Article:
by A. Will Brown
Emma Spertus’ work can be found just around the corner from the Lake Merritt Bart station at “Real Time and Space,” a studio complex housed in an open, almost barn-like building. The building was once a printing facility, which is eerily appropriate as Spertus began her art practice making prints. Originally from Berkeley, Spertus spent three years in New York while enrolled in Hunter College’s MFA program. Upon returning to Oakland, she founded Real Time and Space, which promotes dialogue and community among local artists. Fostering this small but thriving community of artists, curators, and writers is only one of Spertus’ contributions to Bay Area arts and culture. Recently, she completed a two-month residency at the Headlands Center for the Arts.
Spertus’ work is primarily based in sculpture, installation and architectural intervention. One could describe her practice as an ongoing investigation of the interplay between the notions of image as object, and object as image. When looking around the studio with Emma, I noticed a work titled, “For Wall or Floor”, resting, appropriately on the floor and immediately asked myself if it was a work or a part of the space? By placing an image of a power chord on the floor in lieu of an actual chord—taped as though purely functional and part of the trimmings of an exhibition space—Emma intervened in my viewing experience, offering me the chance to evaluate both how and what I was seeing and to think about why she had done this. Strikingly, she did all of this with an elegantly simple maneuver. It is as if she is always one step ahead, offering more with every step one takes. In her words, she is primarily concerned with “unhinging the viewing experience and accepted conventions of objecthood” not just in the gallery, but throughout the spaces in which their lived experiences take place. A series entitled “Fake Books”, which was originally made for a group show at the Apartment Gallery in Vancouver, is as the title suggests. Spertus took real books and made fake covers for them, often incorporating imagery and themes from within the books themselves, but altering them with subtle humor and a conceptual rigor that made the texts appear not as art or beautiful objects, but as engaging reading material (what any book, at least traditionally, is meant for). The artist described the process of working with book cover designs, or graphic design pre-computers as an unusual layer, especially as she re-designed the covers with such software. In addition to her interest in images and objects, her work often plays with the subtle differences between digital and analog.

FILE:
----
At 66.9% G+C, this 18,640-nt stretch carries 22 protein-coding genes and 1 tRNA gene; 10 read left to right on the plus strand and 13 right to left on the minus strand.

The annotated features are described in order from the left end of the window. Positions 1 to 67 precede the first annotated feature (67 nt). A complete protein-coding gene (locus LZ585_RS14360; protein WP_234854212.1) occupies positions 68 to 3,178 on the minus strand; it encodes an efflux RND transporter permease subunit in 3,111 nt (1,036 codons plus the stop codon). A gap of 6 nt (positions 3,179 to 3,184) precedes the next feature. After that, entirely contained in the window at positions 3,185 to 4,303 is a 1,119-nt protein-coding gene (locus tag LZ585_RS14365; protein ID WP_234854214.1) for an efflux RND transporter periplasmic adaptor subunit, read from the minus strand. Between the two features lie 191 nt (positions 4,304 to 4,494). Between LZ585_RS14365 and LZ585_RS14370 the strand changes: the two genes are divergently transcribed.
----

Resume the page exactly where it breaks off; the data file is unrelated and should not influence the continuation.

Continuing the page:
It is remarkable that Spertus makes her work—refiguring complex image-object relationships into readable and thought provoking forms—look simple, clean and effortless; all the while using incredibly simple and inexpensive materials, which one would normally deem of little significance—cardboard, gaffers tape, recycled wood, and photocopied images.
There is a discernment with which Spertus works, that, once you meet her and discuss both her interests and projects, becomes deeply complex and remarkably accessible. The non-pretension and deep fascination with the world of images, ideas and materials with which Spertus works is refreshing to say the least.
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